This arcane system hampers an administration’s effectiveness for as much as two years as those jobs are being filled. The numbers of political appointees may be small compared to its vast civilian bureaucracy, but the U.S. should still follow the lead of most other Western countries and professionalize the ranks of its bureaucracy at the lower levels.

    This measure would help, but they would not entirely eliminate the problem of a power vacuum in Washington. Two and a half months is too long. The U.S. needs to have its new president in office sooner. If the problem relates, as some suggest, to the logistics of staging the elaborate inauguration celebrations, then the ceremonial should come later, in the way that a coronation comes later. If the outmoded Electoral College system is to endure, then Mr. Obama should become president the moment the vote of the electors is announced. The Twentieth Amendment of the U.S. Constitution should be amended to allow for the oath of office to be administered promptly. The ceremonial of Inauguration Day could wait until Jan. 20.

    Americans like to think of themselves as citizens of a young country. It’s time they started, then, to behave like one by modernizing their democratic institutions.

  4. While I certainly wish that the transition could take place faster, and I certainly think that due to modern technology, we should be able to speed it up again, one needs only to look back 8 years to show just how long it might take to figure out who actually won an election and show that the President-elect can very easily not be decided by November 15 or December 1 or whatever arbitrary new date we choose.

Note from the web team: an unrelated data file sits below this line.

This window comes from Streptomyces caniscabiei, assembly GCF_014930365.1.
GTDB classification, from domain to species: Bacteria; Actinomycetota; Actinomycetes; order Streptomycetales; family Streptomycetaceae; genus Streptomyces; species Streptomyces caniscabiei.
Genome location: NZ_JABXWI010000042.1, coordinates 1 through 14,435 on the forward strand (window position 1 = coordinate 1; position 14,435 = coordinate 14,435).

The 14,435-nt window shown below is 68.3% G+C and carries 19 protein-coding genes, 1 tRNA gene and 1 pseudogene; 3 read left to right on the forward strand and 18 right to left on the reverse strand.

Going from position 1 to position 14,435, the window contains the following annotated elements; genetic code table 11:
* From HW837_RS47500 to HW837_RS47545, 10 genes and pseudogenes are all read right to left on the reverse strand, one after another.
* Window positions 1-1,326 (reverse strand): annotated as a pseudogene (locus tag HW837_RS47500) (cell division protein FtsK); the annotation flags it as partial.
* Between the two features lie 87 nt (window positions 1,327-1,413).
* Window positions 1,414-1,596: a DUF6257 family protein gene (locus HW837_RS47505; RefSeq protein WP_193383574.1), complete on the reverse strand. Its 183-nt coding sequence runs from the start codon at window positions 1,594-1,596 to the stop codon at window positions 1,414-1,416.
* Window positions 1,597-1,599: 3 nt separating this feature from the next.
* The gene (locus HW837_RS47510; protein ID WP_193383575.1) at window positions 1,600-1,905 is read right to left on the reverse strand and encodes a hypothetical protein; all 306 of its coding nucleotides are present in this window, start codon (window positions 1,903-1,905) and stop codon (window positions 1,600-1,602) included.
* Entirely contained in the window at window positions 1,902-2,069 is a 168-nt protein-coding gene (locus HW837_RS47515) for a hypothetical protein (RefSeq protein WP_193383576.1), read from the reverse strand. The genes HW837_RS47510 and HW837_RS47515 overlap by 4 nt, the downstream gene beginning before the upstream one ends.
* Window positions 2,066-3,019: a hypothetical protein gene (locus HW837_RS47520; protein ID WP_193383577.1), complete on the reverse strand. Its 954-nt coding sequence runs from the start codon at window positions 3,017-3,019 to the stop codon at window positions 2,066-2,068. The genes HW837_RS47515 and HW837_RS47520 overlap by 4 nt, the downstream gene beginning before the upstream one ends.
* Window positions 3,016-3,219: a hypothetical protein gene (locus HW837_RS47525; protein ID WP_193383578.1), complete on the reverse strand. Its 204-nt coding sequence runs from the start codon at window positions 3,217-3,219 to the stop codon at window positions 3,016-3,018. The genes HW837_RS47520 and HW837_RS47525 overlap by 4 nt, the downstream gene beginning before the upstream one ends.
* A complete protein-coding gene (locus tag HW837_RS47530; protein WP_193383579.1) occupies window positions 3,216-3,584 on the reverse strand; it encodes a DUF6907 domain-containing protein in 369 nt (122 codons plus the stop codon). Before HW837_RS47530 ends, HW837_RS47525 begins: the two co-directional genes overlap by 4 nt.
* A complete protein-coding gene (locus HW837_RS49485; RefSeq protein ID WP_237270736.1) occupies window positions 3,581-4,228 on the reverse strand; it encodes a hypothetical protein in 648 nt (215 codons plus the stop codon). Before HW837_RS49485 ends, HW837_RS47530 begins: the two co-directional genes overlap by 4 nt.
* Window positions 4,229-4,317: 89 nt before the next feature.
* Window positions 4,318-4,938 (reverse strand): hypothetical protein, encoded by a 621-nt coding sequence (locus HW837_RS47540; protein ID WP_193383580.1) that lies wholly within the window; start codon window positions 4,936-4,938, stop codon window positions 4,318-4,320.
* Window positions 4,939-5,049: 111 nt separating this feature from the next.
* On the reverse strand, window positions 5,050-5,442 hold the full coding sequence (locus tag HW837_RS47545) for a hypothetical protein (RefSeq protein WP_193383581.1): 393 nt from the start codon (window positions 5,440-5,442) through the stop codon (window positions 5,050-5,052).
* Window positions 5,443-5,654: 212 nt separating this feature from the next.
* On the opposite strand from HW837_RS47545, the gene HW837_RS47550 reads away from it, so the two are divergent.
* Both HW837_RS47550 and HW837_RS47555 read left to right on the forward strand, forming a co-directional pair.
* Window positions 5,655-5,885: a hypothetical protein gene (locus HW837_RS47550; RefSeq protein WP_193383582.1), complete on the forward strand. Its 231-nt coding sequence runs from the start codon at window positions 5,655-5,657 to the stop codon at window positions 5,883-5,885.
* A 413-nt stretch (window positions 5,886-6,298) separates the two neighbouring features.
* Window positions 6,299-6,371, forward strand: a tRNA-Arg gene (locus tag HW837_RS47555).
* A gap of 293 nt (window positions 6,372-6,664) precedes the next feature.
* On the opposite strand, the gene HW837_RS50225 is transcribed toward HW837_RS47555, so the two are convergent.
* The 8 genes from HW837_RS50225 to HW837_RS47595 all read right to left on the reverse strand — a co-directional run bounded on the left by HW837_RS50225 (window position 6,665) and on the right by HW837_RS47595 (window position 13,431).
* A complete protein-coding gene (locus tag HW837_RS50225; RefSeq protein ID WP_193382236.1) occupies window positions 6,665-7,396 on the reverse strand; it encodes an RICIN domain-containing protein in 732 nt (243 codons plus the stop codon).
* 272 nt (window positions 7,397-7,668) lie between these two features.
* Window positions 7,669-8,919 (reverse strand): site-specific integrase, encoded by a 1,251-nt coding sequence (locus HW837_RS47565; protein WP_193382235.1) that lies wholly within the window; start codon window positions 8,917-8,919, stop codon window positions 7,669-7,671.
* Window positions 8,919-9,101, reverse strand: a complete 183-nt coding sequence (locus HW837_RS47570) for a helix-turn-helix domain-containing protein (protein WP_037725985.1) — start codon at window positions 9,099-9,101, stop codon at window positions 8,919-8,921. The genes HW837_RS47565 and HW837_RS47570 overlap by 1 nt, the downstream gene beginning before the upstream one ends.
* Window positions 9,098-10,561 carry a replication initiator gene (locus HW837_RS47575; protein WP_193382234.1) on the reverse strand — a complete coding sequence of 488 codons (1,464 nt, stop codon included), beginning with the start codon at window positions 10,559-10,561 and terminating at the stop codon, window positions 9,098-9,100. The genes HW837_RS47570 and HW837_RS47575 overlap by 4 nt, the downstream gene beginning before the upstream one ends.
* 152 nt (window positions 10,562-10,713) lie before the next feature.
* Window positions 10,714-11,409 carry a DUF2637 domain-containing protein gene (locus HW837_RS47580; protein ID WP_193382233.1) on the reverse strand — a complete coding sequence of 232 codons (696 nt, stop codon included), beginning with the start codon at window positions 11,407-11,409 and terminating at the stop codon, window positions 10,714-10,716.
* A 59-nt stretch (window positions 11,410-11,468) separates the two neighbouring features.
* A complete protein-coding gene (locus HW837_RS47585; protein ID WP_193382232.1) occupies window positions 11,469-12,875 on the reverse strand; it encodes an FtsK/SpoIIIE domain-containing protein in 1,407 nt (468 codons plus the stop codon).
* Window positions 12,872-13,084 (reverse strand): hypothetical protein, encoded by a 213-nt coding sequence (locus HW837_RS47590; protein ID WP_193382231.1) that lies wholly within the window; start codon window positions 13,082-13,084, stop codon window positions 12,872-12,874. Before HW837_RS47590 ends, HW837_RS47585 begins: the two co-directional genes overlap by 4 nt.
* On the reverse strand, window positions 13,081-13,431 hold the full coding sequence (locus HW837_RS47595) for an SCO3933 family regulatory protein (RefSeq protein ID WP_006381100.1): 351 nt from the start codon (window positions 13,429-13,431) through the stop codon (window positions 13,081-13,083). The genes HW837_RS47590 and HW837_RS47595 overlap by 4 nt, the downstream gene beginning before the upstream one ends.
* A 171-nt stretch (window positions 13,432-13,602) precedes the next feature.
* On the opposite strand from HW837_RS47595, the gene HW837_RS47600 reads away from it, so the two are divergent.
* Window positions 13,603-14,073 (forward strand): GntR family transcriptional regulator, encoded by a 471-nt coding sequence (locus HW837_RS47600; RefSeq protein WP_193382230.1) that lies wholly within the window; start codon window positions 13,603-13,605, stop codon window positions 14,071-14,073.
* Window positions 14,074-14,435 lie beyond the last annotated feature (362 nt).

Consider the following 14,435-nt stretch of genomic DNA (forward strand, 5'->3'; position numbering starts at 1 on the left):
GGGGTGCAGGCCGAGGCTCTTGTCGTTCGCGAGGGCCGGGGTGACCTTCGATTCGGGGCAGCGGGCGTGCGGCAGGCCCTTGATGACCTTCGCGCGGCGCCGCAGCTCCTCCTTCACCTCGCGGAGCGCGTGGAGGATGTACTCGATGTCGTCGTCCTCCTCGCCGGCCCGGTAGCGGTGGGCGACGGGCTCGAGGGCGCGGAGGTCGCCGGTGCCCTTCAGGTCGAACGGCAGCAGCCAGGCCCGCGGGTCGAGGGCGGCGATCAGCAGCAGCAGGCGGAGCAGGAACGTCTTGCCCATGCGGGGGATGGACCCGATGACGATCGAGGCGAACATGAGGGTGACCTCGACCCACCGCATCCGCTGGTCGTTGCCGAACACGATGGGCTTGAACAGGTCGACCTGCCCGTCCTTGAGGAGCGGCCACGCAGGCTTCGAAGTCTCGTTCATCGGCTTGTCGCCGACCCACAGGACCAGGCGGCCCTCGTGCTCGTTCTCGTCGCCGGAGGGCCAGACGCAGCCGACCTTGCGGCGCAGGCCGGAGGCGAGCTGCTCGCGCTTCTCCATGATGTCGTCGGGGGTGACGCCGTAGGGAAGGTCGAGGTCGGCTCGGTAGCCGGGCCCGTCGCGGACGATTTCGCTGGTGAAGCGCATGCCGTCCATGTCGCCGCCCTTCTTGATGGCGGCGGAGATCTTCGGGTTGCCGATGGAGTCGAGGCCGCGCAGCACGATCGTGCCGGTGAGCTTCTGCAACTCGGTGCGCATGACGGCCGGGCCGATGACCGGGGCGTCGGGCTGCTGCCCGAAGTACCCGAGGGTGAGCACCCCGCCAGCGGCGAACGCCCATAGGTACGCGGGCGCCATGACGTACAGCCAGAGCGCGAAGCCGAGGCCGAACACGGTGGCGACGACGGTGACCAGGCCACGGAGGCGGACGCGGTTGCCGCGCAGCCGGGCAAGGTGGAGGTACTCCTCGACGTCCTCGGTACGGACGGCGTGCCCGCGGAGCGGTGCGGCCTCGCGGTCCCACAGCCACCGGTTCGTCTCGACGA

It seems that the Electoral College and the entire system of selecting the President would need an overhaul before we get into moving up the date. Not that I’m arguing against that mind you…

  5. Joe Newberry says:

    To Don Sherfick above. Your idea was actually seriously considered by Woodrow Wilson in 1916. He worried that if he lost the election he could not speak with the country’s backing, particularly on matters of foreign policy. So he was going to appoint his opponent, Charles Evans Hughes, to Secretary of State, then resign along with the Vice President. Rules of succession at the time would have made Hughes the president. Wilson won, so we’ll never know how that would have worked out.